Thanks to all who have volunteered to take over nagging J. for me. She was thrilled to learn there will be no lapse in the endless well-meaning harassment directed toward her.
Today I am writing to you from my new headquarters at the hospital, where as we speak I am having first platelets and then red blood cells infused into a vein in my right hand. Dr. Blood Lite arranged these transfusions upon reviewing my blood counts this week. Needless to say, they weren’t so hot.
Another week, another transfusion or two. I am hoping that once my newly started performance-enhancing drugs kick in, my need for red blood cells may diminish, at least for a little while. I can only hope. But my dropping platelets are another problem.
If a lab test result is out of whack, it may be too high (as indicated by an H) or too low (L). Hs and Ls sprinkle my lab results every time I’m tested. This week I hit the critical (C) range for my platelets for the first time. This drop called for a significant change in symptom management.
First, I will be stopping one of my chemotherapies, the nonessential one that was initiated solely to help me feel better. This chemotherapy, like many others, suppresses blood cell production. Since I’m having enough trouble making my own blood cells as it is, I don’t need my drugs to suppress my production even more.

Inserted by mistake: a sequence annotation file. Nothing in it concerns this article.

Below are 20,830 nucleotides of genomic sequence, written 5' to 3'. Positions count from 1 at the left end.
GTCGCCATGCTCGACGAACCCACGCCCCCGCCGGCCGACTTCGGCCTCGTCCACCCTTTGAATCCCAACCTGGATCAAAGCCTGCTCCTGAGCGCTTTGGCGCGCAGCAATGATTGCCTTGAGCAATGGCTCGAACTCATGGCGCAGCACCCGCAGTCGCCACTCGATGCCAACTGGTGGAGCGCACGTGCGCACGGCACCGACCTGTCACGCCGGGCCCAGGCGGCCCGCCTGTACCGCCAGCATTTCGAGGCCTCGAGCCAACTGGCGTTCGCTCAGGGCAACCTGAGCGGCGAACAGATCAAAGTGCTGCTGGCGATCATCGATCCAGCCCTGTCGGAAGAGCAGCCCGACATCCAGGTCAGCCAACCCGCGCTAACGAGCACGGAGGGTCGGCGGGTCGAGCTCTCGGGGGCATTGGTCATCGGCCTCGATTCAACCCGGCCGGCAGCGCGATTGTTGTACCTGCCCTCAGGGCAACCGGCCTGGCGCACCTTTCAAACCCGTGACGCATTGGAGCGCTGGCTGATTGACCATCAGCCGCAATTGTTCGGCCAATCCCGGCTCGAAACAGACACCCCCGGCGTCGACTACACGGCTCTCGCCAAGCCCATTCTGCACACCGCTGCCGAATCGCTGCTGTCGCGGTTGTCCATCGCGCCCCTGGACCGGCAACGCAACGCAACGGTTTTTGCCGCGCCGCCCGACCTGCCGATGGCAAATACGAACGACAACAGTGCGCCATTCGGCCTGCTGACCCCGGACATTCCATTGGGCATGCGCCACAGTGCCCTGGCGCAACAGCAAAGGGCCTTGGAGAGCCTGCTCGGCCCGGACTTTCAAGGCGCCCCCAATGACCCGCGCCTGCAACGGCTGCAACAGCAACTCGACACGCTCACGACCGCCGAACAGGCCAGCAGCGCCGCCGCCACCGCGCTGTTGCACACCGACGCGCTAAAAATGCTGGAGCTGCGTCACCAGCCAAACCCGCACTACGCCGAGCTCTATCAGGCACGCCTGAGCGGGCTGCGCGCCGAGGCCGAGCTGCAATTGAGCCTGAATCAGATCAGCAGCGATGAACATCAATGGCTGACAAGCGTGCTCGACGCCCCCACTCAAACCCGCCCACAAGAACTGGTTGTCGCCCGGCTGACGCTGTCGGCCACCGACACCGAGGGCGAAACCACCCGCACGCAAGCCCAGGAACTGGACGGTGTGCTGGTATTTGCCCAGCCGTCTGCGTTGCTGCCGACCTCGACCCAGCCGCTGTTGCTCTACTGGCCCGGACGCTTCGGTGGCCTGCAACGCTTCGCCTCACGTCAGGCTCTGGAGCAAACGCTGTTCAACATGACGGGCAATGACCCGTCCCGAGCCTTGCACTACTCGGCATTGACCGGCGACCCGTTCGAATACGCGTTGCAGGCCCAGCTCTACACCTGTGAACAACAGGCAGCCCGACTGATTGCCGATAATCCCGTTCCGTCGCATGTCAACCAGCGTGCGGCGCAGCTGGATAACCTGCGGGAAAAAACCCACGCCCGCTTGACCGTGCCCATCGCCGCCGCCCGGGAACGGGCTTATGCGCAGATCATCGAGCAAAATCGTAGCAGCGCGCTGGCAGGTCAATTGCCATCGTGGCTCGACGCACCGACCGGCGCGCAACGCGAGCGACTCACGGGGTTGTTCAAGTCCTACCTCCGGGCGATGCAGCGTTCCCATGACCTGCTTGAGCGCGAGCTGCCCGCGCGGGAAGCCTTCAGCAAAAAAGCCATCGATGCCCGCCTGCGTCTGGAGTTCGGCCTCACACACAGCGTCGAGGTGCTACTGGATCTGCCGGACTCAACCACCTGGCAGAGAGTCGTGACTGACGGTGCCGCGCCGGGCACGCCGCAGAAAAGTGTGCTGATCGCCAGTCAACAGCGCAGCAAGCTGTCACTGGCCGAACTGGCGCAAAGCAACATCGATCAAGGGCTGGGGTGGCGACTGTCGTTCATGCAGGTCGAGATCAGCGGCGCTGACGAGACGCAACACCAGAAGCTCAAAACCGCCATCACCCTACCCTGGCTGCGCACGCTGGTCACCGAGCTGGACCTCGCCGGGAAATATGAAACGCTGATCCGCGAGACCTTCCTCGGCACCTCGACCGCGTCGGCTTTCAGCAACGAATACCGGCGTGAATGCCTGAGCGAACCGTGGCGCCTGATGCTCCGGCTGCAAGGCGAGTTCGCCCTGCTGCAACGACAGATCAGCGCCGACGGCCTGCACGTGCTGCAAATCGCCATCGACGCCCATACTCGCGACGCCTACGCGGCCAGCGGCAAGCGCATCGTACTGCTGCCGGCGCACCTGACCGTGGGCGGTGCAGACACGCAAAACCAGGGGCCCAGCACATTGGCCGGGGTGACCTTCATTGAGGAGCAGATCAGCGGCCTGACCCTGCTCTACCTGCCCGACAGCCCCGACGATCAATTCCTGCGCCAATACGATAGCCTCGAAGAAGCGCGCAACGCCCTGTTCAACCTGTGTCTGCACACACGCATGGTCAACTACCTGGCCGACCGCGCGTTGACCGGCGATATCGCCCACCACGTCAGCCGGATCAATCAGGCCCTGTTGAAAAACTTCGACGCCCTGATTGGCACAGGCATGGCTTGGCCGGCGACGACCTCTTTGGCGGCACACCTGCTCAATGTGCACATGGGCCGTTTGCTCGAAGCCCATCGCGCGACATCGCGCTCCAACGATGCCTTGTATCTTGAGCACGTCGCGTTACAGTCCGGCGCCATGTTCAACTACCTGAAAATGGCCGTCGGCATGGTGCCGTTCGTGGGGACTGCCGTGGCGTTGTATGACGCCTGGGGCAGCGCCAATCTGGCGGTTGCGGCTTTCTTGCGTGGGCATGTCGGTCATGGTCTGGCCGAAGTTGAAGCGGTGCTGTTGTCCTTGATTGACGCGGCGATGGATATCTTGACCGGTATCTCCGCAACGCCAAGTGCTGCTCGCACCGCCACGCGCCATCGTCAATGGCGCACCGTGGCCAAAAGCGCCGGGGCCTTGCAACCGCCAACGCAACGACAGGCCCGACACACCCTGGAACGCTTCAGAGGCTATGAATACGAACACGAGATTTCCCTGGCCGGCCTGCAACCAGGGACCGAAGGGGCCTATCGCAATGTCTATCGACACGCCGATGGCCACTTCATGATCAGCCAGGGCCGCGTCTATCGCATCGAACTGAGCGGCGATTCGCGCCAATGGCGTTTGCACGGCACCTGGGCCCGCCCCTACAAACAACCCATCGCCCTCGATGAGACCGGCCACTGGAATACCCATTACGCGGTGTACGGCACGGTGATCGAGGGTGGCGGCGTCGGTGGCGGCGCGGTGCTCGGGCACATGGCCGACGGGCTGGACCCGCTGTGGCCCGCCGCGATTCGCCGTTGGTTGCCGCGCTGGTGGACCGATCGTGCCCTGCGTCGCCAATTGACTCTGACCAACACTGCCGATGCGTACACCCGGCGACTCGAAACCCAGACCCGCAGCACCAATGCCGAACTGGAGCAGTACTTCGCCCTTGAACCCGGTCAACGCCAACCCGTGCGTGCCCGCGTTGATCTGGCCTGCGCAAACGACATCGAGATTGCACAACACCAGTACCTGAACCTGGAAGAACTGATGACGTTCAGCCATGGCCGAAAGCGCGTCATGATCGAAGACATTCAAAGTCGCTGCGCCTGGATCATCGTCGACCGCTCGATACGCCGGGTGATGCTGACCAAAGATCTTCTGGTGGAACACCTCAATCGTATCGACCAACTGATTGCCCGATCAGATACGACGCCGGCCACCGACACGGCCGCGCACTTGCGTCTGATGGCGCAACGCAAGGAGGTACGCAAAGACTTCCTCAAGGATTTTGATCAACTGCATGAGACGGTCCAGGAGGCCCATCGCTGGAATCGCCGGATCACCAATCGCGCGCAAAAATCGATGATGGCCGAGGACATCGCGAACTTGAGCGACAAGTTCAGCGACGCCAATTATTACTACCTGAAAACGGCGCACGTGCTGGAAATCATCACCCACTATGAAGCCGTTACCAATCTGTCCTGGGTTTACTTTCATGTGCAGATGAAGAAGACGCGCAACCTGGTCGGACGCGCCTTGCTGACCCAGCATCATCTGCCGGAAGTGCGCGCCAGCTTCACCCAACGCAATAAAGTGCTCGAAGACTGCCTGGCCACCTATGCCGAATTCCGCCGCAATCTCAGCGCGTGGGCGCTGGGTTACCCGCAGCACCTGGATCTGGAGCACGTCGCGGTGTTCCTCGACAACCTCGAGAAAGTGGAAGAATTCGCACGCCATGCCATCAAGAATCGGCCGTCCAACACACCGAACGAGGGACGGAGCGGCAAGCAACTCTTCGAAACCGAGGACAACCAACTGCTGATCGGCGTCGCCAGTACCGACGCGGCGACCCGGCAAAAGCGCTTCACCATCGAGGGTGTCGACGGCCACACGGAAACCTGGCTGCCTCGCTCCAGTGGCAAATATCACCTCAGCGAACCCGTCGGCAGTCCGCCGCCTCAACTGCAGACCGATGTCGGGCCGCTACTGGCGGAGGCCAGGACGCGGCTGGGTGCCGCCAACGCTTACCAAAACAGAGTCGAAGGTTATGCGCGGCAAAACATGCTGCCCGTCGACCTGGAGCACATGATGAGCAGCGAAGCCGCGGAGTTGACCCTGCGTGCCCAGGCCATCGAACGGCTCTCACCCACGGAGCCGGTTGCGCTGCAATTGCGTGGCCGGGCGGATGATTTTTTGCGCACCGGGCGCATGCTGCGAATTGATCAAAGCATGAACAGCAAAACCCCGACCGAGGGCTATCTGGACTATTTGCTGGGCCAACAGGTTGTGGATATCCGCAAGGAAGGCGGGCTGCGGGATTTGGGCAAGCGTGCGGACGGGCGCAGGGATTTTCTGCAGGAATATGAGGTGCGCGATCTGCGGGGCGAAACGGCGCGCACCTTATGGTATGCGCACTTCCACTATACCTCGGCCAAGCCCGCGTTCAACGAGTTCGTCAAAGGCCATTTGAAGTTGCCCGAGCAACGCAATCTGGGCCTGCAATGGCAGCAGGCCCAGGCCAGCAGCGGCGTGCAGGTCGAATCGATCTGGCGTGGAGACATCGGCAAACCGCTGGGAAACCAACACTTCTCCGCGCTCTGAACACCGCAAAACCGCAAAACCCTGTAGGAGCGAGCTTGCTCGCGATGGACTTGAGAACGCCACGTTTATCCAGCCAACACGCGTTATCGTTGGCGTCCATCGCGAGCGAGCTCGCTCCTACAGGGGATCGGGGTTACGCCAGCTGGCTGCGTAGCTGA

Rather, I need a way to promote my platelet production specifically, and that’s where steroids come in. In my 54 years, I have managed to avoid being on steroids except for brief periods, but Dr. Blood Lite informed me that they have helped people like me create platelets. I have two options: either I endure the aversive side effects of steroids or I bleed out. Which would you choose?
Why have I thrown a tantrum whenever a doctor has tried to suggest steroids in the past? Because steroids are drugs no one wants to be on. They can make people chubby and moody–of course I’ll get moody if I get chubby!–and they can challenge sleep. The potential mood changes range from euphoria to irritability. I’m praying for the euphoria.
Over longer periods, steroids can affect bone density, but I don’t much care about my bones breaking anymore. Why worry about long-term health concerns if I’m only going to be here over the short term?
Steroids may also suppress my immune functioning, rendering me more vulnerable to bacterial and viral infections. Bacterial infections can be treated with antibiotics, but viral infections are more challenging. Shingles anyone? For this reason, I will concurrently be starting anti-viral medication, which, thankfully, is easily tolerated.
Maybe I should consider the potential positive effects. With a bit of weight lifting, I could look like this:
I’d need anabolic steroids, not corticosteroids, you say? Alas.
So I was thinking, if you want to get together, we should probably do it sooner rather than later. I may not be pleasant company once the corticosteroids kick in, and I’d hate to subject you to irritable me. As J. can attest, I’m not me when I’m cranky. If I am a grump when we do get together, remember that I warned you. 🙂